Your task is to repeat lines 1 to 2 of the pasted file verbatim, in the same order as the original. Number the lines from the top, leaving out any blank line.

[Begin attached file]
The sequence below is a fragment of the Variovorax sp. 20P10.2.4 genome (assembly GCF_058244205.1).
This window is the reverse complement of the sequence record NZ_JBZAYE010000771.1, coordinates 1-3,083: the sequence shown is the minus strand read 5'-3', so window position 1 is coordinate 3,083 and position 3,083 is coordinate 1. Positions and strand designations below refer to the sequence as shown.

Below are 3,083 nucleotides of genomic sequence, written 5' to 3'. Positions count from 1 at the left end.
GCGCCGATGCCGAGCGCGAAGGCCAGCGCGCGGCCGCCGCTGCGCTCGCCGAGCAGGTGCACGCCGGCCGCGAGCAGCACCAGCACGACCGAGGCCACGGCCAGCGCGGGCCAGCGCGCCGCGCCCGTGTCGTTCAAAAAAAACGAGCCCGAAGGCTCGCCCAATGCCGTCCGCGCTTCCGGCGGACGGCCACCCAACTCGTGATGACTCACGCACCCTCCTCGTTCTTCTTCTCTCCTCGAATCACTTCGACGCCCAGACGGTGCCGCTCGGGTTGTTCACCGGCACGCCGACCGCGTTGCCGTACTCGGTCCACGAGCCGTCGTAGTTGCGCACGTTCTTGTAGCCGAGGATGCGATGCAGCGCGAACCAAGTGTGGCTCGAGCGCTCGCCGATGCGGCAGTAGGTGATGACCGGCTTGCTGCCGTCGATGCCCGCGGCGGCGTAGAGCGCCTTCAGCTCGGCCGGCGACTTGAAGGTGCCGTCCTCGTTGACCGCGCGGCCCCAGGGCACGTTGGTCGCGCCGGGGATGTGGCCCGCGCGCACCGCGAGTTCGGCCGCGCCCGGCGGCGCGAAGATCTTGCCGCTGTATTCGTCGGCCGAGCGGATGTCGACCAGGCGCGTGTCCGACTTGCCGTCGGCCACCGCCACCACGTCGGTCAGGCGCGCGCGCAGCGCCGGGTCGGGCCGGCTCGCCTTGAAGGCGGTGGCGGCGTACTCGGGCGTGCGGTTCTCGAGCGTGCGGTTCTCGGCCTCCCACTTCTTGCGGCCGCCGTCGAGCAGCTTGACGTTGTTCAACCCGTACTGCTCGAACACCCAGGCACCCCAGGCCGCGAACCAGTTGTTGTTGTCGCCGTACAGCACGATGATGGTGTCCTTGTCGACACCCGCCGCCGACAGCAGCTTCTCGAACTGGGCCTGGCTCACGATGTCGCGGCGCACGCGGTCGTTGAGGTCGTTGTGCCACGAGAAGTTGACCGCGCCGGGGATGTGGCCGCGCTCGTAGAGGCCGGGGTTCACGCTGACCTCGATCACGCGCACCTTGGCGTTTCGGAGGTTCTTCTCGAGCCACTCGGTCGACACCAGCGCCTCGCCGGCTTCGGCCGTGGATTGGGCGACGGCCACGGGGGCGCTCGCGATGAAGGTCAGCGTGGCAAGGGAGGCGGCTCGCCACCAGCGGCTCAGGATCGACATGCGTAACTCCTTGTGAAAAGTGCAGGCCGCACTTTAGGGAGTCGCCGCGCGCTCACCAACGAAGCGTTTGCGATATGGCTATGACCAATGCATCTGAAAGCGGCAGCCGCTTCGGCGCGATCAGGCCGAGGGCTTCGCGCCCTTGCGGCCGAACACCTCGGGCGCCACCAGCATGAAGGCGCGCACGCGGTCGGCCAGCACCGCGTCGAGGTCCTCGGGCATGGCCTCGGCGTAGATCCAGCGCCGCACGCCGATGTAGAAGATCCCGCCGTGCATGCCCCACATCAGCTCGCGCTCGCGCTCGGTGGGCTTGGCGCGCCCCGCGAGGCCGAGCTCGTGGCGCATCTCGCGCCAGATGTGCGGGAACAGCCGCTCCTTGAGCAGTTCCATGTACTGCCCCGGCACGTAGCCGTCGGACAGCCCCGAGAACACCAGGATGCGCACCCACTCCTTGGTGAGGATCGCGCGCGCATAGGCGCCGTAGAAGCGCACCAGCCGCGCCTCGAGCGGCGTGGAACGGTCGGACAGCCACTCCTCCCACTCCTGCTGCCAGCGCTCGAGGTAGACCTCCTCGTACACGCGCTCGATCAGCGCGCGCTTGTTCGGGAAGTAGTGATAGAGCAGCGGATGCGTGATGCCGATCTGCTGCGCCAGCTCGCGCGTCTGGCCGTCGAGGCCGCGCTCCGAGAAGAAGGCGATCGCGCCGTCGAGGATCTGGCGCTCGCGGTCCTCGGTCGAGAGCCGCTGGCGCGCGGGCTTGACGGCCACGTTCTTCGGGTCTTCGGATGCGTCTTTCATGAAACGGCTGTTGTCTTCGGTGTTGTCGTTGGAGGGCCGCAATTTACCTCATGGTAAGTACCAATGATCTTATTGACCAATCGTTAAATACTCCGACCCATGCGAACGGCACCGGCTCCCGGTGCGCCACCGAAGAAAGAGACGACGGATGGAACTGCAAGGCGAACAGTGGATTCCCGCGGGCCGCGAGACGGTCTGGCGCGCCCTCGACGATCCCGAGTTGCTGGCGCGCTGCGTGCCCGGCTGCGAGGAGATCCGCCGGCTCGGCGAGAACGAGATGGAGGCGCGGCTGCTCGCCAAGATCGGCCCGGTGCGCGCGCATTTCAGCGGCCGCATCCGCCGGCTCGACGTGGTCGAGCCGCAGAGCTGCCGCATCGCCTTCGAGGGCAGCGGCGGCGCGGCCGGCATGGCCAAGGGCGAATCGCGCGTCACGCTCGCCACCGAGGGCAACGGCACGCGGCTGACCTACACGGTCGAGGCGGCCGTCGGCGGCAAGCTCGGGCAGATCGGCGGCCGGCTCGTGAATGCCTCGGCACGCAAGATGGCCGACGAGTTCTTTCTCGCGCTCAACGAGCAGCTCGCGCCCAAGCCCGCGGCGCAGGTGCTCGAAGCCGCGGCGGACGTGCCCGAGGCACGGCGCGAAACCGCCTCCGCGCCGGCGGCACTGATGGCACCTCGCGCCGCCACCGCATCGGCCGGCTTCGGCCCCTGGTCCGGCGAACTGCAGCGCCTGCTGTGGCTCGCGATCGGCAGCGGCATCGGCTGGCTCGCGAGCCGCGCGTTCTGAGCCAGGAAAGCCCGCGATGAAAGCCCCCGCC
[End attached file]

The sequence below is a fragment of the Variovorax sp. 20P10.2.4 genome (assembly GCF_058244205.1).
This window is the reverse complement of the sequence record NZ_JBZAYE010000771.1, coordinates 1-3,083: the sequence shown is the minus strand read 5'-3', so window position 1 is coordinate 3,083 and position 3,083 is coordinate 1. Positions and strand designations below refer to the sequence as shown.